God was evident in this whole ordeal. It is hard to explain, but over a series of events we were linked to a surgeon in South Africa who was said to be the best and on the cutting edge when it comes to back surgery. Our insurance would only cover us in South Africa or India, not the United States as we had hoped. So, to have a connection occur from a number of reference points here that led to South Africa, a country neither of us have ever visited before, seemed miraculous. It felt like we were finally going to beat this thing, the pain. But then the news came, the South African doctor did not have any openings until the beginning of September, a month away. It felt like an eternity of time, something we felt we didn’t have.
- First day of school silliness
- School began and we all did our best to make things work. John would drive up to school, get as close as he could to his classroom, walk gingerly to his chair or table, and then stay there as long as he could while teaching throughout the day. Any movement at this time led to immediate, incredible pain- pain that would often not subside for 45 minutes or more after he sat back down. Week two brought basketball tryouts and John attempted that as well, coaching from a chair on the sidelines. However, the days and nights were getting worse for John. Pain was everywhere now. There was no real position anymore where he could find relief from the pain. Pain gained the upper hand and we were scared.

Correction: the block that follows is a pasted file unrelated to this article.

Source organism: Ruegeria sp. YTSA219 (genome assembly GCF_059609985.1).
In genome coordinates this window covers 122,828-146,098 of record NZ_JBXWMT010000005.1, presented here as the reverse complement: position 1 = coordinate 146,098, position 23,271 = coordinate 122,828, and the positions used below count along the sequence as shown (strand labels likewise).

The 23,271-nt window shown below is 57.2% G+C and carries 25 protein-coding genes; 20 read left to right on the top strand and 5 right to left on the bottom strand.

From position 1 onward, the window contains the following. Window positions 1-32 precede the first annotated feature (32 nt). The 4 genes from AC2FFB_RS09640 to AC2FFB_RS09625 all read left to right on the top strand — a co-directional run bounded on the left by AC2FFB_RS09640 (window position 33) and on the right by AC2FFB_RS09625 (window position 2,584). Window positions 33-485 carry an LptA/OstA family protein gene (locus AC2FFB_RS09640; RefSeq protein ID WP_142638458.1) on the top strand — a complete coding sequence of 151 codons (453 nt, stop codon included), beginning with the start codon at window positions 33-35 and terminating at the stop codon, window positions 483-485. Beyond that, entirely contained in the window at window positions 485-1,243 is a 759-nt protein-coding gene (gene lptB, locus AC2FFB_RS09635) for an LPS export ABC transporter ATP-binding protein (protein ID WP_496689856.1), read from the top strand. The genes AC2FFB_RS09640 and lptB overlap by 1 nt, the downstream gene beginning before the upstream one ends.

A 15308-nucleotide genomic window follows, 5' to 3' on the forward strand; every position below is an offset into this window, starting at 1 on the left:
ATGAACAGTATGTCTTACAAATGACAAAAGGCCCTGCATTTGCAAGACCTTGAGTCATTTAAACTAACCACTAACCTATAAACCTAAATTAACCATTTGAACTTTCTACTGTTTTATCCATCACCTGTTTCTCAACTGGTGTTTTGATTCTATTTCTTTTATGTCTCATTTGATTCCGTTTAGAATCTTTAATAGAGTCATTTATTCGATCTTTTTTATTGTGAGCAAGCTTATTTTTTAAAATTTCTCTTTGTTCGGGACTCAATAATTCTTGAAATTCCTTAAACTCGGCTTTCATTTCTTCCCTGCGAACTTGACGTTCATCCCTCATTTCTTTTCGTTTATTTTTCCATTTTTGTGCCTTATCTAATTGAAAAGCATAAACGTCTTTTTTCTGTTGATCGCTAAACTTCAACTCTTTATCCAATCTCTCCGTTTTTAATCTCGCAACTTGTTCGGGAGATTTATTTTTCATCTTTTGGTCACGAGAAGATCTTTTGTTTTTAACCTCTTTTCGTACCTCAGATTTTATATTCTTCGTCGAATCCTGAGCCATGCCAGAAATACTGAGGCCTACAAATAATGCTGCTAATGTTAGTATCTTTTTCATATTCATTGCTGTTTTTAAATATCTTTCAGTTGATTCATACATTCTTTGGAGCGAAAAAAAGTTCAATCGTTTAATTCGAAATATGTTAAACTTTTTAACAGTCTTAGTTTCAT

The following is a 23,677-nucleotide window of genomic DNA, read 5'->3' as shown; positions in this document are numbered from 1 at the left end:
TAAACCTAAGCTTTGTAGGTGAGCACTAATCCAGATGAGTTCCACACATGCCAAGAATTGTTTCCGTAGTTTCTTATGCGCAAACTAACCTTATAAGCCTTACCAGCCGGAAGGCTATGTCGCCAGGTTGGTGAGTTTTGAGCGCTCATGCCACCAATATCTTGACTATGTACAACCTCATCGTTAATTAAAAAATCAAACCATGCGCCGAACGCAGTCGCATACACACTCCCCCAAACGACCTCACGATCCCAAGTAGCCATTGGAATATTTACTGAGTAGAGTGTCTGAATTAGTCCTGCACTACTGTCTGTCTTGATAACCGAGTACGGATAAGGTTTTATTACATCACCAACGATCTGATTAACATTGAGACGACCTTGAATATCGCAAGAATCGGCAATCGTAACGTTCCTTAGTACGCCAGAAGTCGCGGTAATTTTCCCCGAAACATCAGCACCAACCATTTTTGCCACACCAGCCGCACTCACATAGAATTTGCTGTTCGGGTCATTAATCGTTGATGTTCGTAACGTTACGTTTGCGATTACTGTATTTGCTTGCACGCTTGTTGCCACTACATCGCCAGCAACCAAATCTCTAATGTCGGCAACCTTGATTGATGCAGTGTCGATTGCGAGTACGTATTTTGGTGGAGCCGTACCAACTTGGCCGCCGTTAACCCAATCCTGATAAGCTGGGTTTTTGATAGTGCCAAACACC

Admitting defeat was hard. John took a medical leave from both teaching and coaching and stayed home while we all continued going to school. His world now revolved around a chair in which he felt most comfortable, which was never very often. He only moved when necessary. Finally September came along with our departure date for South Africa. We had both prepared weeks of sub plans, meal plans, and Anisa and Karen home stay plans. We navigated two airports with a wheelchair and then entered the world of a medical tourist. (That is what our insurance labeled us.)
The next two and a half weeks were hard. Navigating a new country, new money, new people, our new home the guest house, new hospital, surgery, and recovery without family, friends, or our own vehicle was exhausting.
Thankfully the hospital and guest house staff were all friendly and helpful. We missed home and family so much and felt very vulnerable, but during this time God showered us with grace and patience.
The prayers of many were powerful. We returned home to our two cherubs, who actually gave us huge hugs and grins, with John walking! What a miracle. Hard to describe. To God be the glory!
The road to complete recovery is not easy. John has made great improvement already. He can sit, stand, and walk without large amounts of pain. He still has three degenerative disks in his back, but the part that had prolapsed was removed so the pain is much less. John is now working on regaining strength and mobility. The goal is to strengthen his core muscles to help support the three degenerative disks he still has in order to try and keep this from happening again and to minimize any remaining discomfort. We are so thankful for God’s mercy and gift of new life for our family.